a consistent advantage over ronald reagan but the final presidential debate changed everything leading to a reagan landslide. now he is building a lead in key battleground states, a consultant who worked for jimmy carter, finding the right sample to survey can be tricky. >> we know from exit polls that republicans tend to respond to these polls less than oftentimes particularly to news organizations less than do democrats. >> reporter: in. >> julie: 8 there was a huge swing. dukakis lost to bush. in 1992 incumbent president was down nine points in mid-september and was tied with bill clinton by the end of october. the clinton eventually won. former clinton pollster is questioning the assumptions being made in today's polls. >> these polls are assuming that you have the same high level of african-american, latino and young people vote in 2012 that you had in 2008. >> obama campaign senior advisor david axelrod said they widely vary so when they all pointed in one direction, they are all wrong. but we are planning for a close race as we always have. another democratic strategist offered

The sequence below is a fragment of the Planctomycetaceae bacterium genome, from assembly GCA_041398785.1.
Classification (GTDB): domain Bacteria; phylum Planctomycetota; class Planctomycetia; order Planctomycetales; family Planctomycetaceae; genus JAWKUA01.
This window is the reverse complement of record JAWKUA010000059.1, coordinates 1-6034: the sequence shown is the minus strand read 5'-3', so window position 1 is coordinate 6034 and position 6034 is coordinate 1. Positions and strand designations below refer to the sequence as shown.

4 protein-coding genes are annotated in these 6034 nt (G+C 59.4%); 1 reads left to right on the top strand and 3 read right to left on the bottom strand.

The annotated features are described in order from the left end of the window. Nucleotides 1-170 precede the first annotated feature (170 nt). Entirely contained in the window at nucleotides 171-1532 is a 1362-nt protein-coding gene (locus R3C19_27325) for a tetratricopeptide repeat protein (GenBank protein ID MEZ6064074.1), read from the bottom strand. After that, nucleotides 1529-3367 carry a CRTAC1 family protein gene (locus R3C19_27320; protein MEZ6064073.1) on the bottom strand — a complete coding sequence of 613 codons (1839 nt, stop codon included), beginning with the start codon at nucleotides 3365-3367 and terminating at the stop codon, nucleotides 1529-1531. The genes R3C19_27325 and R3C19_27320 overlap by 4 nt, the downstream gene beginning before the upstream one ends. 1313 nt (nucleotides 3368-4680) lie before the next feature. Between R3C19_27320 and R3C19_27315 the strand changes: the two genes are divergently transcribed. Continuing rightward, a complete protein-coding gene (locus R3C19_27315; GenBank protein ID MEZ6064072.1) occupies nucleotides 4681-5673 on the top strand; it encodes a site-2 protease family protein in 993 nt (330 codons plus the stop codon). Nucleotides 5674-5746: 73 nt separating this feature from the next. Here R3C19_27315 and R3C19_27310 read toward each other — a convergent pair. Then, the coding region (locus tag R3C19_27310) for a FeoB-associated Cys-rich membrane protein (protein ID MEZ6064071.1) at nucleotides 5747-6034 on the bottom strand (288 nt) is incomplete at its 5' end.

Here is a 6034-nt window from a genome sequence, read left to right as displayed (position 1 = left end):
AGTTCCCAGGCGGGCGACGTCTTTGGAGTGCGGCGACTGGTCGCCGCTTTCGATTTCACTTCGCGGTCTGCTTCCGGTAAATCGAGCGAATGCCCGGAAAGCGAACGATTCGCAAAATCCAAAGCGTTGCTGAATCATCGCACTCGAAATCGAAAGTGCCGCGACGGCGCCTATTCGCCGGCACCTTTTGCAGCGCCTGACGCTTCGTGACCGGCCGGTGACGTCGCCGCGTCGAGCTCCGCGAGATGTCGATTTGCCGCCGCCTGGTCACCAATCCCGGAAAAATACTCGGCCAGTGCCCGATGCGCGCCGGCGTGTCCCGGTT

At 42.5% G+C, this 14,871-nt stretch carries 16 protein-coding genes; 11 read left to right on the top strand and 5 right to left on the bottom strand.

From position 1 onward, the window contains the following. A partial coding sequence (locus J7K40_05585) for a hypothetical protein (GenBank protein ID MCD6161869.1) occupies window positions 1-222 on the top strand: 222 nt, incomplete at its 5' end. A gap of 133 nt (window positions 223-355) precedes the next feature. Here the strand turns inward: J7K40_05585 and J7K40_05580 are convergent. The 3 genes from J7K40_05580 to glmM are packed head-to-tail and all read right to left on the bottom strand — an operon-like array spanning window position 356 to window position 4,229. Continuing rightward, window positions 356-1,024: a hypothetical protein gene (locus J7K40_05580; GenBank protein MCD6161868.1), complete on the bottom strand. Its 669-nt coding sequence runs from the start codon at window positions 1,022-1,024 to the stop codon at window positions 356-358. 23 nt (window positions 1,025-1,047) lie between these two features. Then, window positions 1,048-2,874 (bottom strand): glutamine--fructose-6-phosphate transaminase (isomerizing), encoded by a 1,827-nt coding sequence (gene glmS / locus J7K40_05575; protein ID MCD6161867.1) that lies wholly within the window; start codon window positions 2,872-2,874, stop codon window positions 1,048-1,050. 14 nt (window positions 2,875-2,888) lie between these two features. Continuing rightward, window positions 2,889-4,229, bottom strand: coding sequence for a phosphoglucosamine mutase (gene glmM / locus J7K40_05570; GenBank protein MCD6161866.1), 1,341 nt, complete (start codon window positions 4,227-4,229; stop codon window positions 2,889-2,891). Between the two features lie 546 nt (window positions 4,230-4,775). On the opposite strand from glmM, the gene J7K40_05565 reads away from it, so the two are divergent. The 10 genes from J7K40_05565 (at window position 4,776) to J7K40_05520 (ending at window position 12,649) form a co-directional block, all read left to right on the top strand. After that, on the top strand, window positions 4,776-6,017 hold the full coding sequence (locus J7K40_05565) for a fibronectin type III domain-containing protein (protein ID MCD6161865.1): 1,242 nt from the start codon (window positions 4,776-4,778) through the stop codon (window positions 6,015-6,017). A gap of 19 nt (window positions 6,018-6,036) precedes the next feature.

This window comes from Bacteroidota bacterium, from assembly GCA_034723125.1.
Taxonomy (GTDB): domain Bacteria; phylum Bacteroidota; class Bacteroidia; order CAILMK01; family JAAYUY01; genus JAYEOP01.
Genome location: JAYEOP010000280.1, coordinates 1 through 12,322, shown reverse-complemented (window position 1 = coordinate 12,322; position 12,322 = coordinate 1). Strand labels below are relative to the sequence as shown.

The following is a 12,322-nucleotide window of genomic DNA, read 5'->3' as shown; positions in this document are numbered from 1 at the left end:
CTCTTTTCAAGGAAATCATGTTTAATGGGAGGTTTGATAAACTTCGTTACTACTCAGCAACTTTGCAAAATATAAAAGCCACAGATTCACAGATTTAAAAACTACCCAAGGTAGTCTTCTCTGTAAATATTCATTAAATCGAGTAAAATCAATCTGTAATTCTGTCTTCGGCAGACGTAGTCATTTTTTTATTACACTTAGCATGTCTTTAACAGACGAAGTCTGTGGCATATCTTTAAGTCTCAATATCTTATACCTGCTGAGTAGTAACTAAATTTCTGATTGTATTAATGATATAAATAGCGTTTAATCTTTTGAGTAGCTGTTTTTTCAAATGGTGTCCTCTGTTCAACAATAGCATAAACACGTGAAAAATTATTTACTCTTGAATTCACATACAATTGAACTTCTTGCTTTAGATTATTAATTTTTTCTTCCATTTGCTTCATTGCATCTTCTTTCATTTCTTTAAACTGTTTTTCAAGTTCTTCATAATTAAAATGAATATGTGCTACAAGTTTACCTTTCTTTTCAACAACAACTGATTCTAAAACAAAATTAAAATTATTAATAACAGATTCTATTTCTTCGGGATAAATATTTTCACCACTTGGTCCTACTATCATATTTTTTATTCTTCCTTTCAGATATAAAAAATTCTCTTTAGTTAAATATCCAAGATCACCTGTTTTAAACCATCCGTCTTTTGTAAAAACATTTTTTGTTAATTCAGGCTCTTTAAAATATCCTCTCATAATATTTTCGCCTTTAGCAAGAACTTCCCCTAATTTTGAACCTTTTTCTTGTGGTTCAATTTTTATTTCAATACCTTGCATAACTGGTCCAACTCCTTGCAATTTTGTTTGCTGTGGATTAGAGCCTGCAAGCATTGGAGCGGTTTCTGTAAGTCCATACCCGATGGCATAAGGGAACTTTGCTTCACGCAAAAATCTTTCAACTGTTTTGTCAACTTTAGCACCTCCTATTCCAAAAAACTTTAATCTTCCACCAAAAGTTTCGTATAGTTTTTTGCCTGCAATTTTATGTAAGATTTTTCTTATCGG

the 1980 only debate between ronald reagan fan jimmy carter. once you put in the internet and all that stuff you are looking at 70 million people probably and a lot of them watched you do it on the fox news channel i should point out. but also the fact that mitt romney won so decisively. our come petters at cnn did a survey of people who watched the debate. 67% said romney won. compare that to the last incumbent debate with george w. bush in 2004 when john kerry, his challenger was credited with a decisive win. kerry only scored 53%. this was the biggest win in recent memory and the largest audience in 20 years. it's a big deal. we shouldn't be surprised it would move the needle in key battleground ohio. megyn: on the day of the debate. wednesday afternoon, a tweet was sent out by i think it was director of the nbc polling asking folks opinions saying if romney doesn't perform well should he pull out of ohio? and that is something that we heard from others as well. now, you look at this, chris, today, a 1-point race. i guess the answer is no. he should not. no, he should not pull